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Home Networks, VOD Strive for Acceptance

1 Apr, 2005 By: Erik Gruenwedel



Citing the interoperability between home entertainment devices and nascent video-on-demand initiatives as works in progress, panel experts this week at the Digital Hollywood confab in Santa Monica, Calif., decried industry efforts at educating confused consumers.

Panelists said ideally consumer electronics devices such as the iPod, PDA, laptop, set-top box, personal video recorder (PVR) and digital television should work seamlessly over a single connection. But they don't.

In addition, they argued the increased adoption of broadband connection within the home isn't necessarily transforming the average user into a sophisticated consumer.

“Conversion has not happened yet,” said Scott Smyers, VP, network and systems architecture division, Sony Electronics. “Consumers are getting confused, which creates obstacles to adoption and is becoming a tremendous problem.”

Experts said the emphasis has to be less on advancing new technologies and more on the use of technology. This should include the proper balance between creativity and device standardization — exemplified by the cable industry's uniform program guide to control channel selection, PVR and video-on-demand (VOD), among other features.

“The consumer can't be bothered with connecting to systems,” said Jurgen Krehnke, senior director, regional marketing, with Phillips Semiconductors. “It has to be as simple as flipping a switch.”

While admitting that the DVD movie sellthrough is currently “fueling this town,” panelists said content providers must realize that the concept of downloading movies is rapidly approaching, and that aggressive digital rights management (DRM) options can help the studios avoid the illegal downloading that befell the music industry.

“The DVD industry needs to incorporate DRM to be flexible throughout a home network,” said Dale Roberts, CTO of Gracenote, an Emeryville, Calif.-based manufacturer of embedded software for digital content.

Experts said the DVD lags three years behind the MP3 file in terms of being flexible in a home network and attractive to a price-conscious digital download consumer.

“I wouldn't pay $20 for the digital file of a movie,” Roberts said.

Alternate Delivery Channels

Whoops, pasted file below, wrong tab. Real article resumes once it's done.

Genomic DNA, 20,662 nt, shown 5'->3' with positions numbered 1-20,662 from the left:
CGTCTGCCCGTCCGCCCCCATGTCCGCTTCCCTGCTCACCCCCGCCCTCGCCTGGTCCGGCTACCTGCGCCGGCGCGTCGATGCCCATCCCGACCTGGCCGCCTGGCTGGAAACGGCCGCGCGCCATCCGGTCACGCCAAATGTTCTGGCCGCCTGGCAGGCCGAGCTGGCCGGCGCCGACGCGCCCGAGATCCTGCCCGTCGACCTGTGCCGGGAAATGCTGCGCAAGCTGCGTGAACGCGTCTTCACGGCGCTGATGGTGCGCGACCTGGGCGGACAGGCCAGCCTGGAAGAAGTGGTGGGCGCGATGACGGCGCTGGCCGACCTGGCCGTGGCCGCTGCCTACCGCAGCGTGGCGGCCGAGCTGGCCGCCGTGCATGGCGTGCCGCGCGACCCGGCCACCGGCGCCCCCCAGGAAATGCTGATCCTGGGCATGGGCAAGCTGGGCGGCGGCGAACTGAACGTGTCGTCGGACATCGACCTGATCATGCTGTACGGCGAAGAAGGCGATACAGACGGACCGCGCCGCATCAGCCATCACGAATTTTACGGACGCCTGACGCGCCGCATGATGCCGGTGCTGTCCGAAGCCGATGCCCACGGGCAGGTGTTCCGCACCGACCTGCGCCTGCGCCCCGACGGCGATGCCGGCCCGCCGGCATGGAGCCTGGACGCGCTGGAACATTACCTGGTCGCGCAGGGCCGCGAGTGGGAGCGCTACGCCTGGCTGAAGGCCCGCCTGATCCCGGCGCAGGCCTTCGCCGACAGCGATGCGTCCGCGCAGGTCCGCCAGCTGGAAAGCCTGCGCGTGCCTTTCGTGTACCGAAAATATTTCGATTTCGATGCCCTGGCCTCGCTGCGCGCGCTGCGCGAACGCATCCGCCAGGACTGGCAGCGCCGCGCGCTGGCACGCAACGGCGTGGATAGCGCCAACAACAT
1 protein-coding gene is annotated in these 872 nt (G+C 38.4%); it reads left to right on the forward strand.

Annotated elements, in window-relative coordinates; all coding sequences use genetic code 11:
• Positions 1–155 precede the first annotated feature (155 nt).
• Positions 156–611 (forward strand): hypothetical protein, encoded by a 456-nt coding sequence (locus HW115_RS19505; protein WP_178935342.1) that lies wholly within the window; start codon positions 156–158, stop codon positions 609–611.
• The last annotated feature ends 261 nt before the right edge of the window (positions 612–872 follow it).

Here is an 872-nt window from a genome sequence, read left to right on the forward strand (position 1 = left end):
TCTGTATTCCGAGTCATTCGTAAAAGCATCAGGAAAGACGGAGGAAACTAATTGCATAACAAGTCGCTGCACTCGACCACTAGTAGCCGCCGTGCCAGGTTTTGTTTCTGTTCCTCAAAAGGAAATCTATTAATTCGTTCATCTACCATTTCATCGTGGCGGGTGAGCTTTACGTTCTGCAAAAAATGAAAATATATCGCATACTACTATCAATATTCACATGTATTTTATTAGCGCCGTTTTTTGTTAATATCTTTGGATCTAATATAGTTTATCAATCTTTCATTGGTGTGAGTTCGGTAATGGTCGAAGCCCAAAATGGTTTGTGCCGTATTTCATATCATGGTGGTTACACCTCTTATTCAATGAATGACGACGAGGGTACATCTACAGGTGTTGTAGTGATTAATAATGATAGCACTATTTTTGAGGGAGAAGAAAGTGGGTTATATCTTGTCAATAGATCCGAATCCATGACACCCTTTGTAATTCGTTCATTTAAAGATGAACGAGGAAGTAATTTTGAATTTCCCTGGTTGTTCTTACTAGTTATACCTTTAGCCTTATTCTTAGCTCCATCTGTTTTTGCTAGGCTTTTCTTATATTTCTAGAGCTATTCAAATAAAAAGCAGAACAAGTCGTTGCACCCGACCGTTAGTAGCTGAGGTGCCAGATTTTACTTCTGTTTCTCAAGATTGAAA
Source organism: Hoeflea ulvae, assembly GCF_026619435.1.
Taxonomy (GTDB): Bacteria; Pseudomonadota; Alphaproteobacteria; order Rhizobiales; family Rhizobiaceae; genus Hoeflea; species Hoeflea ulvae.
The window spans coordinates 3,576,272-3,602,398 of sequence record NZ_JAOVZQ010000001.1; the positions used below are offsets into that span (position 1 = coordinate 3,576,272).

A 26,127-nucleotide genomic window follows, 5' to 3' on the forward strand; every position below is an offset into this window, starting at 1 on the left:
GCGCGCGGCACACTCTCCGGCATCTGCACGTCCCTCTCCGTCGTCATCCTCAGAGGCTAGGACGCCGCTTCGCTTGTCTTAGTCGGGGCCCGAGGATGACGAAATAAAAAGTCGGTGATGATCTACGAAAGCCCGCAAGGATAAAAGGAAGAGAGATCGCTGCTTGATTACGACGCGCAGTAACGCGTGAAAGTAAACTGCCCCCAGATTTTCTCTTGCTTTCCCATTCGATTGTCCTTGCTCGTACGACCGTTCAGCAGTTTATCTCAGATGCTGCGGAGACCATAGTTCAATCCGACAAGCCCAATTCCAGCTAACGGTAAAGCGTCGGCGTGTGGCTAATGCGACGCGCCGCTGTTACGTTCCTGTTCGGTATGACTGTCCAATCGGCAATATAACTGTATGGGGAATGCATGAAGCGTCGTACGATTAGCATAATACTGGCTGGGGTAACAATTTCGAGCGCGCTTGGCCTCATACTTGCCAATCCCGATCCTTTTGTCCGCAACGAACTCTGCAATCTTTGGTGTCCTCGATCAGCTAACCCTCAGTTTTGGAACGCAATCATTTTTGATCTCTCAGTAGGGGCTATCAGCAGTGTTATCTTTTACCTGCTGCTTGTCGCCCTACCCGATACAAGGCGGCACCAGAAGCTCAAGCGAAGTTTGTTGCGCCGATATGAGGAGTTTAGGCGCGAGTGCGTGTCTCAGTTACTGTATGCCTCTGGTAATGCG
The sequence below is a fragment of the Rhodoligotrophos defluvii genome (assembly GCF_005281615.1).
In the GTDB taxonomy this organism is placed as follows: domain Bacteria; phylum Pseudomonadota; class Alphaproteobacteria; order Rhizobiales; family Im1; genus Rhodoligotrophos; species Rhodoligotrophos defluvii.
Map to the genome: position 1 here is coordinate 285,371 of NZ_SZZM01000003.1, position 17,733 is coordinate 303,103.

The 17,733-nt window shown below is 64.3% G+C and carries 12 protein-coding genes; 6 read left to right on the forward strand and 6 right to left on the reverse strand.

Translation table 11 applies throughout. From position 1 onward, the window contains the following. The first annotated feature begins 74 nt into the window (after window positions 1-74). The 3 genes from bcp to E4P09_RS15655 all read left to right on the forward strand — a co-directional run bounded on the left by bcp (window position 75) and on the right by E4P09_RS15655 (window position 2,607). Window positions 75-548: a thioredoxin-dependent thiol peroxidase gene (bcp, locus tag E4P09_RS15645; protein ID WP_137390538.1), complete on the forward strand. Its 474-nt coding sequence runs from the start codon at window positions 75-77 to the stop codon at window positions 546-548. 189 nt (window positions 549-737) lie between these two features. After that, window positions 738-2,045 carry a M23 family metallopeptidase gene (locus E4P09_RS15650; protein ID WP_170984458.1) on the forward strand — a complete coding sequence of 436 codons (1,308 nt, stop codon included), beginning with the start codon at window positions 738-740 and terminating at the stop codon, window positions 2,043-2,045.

With increased adoption of HD-capable television sets and consumer acceptance of on-demand programming, studios are becoming less resistant to thinking beyond the DVD.

Sony Pictures, which has more than 2,500 titles on DVD, has digitized 500 titles for distribution through distribution vehicles including VOD and on-demand.

“We want to get ahead and set the tone for the movie industry,” said Michael Arrieta, SVP with Sony Pictures Digital Entertainment.

Shahid Khan, managing director with consultant BearingPoint (formerly KPMG), agreed the studios are not doing enough to solve security concerns regarding alternative distribution channels of content.

To help programmers better understand on-demand distribution, cable provider Comcast developed VOD University, a learning system that allows content holders to become comfortable with the process of time-shifting programming.

Cable providers see VOD and similar delivery channels as a means of promoting linear programming.

“Anything we do is designed to drive the [cable] platform,” said Mitchell Weinraub, senior director, new media initiatives and implementation with Comcast.

For the Tour de France bicycle race, Comcast partnered with Outdoor Life Network to broadcast on VOD 12-minute highlight segments for each stage of the event — a time frame that wouldn't work on conventional TV.

“The future is about creating an [entertainment] ecosystem, not just a device,” said Bob Lambert, SVP worldwide media technology and development with The Walt Disney Co.

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